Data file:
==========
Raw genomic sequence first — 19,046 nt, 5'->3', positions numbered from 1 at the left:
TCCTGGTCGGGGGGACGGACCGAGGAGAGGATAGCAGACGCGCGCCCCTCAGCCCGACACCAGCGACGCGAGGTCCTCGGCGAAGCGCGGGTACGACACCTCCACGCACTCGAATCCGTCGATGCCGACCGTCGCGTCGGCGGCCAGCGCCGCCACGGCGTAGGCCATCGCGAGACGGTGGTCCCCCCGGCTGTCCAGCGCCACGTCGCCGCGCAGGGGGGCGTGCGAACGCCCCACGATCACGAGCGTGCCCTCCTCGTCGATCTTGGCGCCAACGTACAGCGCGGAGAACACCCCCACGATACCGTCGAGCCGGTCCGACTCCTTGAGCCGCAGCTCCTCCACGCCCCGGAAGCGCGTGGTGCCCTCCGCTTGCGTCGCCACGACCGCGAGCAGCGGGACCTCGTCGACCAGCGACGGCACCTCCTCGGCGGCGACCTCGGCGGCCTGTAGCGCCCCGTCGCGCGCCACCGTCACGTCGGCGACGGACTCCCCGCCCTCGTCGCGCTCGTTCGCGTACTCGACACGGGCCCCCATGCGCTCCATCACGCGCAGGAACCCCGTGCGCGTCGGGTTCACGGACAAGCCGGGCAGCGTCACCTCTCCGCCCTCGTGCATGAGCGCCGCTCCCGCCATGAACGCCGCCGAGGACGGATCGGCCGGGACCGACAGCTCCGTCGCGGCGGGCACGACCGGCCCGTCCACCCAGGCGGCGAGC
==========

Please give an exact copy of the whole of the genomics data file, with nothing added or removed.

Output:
Raw genomic sequence first — 19,046 nt, 5'->3', positions numbered from 1 at the left:
TCCTGGTCGGGGGGACGGACCGAGGAGAGGATAGCAGACGCGCGCCCCTCAGCCCGACACCAGCGACGCGAGGTCCTCGGCGAAGCGCGGGTACGACACCTCCACGCACTCGAATCCGTCGATGCCGACCGTCGCGTCGGCGGCCAGCGCCGCCACGGCGTAGGCCATCGCGAGACGGTGGTCCCCCCGGCTGTCCAGCGCCACGTCGCCGCGCAGGGGGGCGTGCGAACGCCCCACGATCACGAGCGTGCCCTCCTCGTCGATCTTGGCGCCAACGTACAGCGCGGAGAACACCCCCACGATACCGTCGAGCCGGTCCGACTCCTTGAGCCGCAGCTCCTCCACGCCCCGGAAGCGCGTGGTGCCCTCCGCTTGCGTCGCCACGACCGCGAGCAGCGGGACCTCGTCGACCAGCGACGGCACCTCCTCGGCGGCGACCTCGGCGGCCTGTAGCGCCCCGTCGCGCGCCACCGTCACGTCGGCGACGGACTCCCCGCCCTCGTCGCGCTCGTTCGCGTACTCGACACGGGCCCCCATGCGCTCCATCACGCGCAGGAACCCCGTGCGCGTCGGGTTCACGGACAAGCCGGGCAGCGTCACCTCTCCGCCCTCGTGCATGAGCGCCGCTCCCGCCATGAACGCCGCCGAGGACGGATCGGCCGGGACCGACAGCTCCGTCGCGGCGGGCACGACCGGCCCGTCCACCCAGGCGGCGAGC